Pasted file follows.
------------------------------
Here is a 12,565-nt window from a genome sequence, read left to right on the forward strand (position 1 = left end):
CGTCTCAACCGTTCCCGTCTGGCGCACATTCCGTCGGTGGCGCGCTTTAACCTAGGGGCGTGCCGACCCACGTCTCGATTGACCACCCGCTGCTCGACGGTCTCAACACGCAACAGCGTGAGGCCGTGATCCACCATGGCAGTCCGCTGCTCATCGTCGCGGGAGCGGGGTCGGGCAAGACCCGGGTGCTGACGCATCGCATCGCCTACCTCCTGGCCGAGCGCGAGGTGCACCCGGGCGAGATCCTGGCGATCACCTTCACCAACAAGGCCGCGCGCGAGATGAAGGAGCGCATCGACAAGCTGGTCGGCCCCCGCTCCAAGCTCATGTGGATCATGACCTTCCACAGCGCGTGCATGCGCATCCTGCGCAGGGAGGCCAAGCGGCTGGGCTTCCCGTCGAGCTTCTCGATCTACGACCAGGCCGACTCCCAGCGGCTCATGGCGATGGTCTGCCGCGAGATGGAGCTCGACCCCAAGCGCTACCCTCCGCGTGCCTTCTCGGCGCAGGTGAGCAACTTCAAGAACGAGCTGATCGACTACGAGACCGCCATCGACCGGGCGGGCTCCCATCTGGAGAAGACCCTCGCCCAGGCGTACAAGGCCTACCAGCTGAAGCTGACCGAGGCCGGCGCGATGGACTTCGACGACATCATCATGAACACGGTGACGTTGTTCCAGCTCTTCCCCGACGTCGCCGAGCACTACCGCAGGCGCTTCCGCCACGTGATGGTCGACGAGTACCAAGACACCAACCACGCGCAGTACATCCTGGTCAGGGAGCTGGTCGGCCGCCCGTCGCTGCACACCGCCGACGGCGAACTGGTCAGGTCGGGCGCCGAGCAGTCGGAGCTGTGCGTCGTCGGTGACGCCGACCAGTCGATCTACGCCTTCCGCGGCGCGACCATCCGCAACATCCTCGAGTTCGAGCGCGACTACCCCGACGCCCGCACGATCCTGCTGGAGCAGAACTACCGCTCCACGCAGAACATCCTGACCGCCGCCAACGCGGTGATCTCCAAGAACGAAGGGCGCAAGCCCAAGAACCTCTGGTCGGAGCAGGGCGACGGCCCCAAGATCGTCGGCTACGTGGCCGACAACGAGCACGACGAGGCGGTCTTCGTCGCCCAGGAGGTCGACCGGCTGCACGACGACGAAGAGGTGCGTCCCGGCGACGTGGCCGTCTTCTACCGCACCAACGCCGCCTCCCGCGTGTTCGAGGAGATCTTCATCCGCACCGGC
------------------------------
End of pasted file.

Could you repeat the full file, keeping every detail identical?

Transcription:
Here is a 12,565-nt window from a genome sequence, read left to right on the forward strand (position 1 = left end):
CGTCTCAACCGTTCCCGTCTGGCGCACATTCCGTCGGTGGCGCGCTTTAACCTAGGGGCGTGCCGACCCACGTCTCGATTGACCACCCGCTGCTCGACGGTCTCAACACGCAACAGCGTGAGGCCGTGATCCACCATGGCAGTCCGCTGCTCATCGTCGCGGGAGCGGGGTCGGGCAAGACCCGGGTGCTGACGCATCGCATCGCCTACCTCCTGGCCGAGCGCGAGGTGCACCCGGGCGAGATCCTGGCGATCACCTTCACCAACAAGGCCGCGCGCGAGATGAAGGAGCGCATCGACAAGCTGGTCGGCCCCCGCTCCAAGCTCATGTGGATCATGACCTTCCACAGCGCGTGCATGCGCATCCTGCGCAGGGAGGCCAAGCGGCTGGGCTTCCCGTCGAGCTTCTCGATCTACGACCAGGCCGACTCCCAGCGGCTCATGGCGATGGTCTGCCGCGAGATGGAGCTCGACCCCAAGCGCTACCCTCCGCGTGCCTTCTCGGCGCAGGTGAGCAACTTCAAGAACGAGCTGATCGACTACGAGACCGCCATCGACCGGGCGGGCTCCCATCTGGAGAAGACCCTCGCCCAGGCGTACAAGGCCTACCAGCTGAAGCTGACCGAGGCCGGCGCGATGGACTTCGACGACATCATCATGAACACGGTGACGTTGTTCCAGCTCTTCCCCGACGTCGCCGAGCACTACCGCAGGCGCTTCCGCCACGTGATGGTCGACGAGTACCAAGACACCAACCACGCGCAGTACATCCTGGTCAGGGAGCTGGTCGGCCGCCCGTCGCTGCACACCGCCGACGGCGAACTGGTCAGGTCGGGCGCCGAGCAGTCGGAGCTGTGCGTCGTCGGTGACGCCGACCAGTCGATCTACGCCTTCCGCGGCGCGACCATCCGCAACATCCTCGAGTTCGAGCGCGACTACCCCGACGCCCGCACGATCCTGCTGGAGCAGAACTACCGCTCCACGCAGAACATCCTGACCGCCGCCAACGCGGTGATCTCCAAGAACGAAGGGCGCAAGCCCAAGAACCTCTGGTCGGAGCAGGGCGACGGCCCCAAGATCGTCGGCTACGTGGCCGACAACGAGCACGACGAGGCGGTCTTCGTCGCCCAGGAGGTCGACCGGCTGCACGACGACGAAGAGGTGCGTCCCGGCGACGTGGCCGTCTTCTACCGCACCAACGCCGCCTCCCGCGTGTTCGAGGAGATCTTCATCCGCACCGGC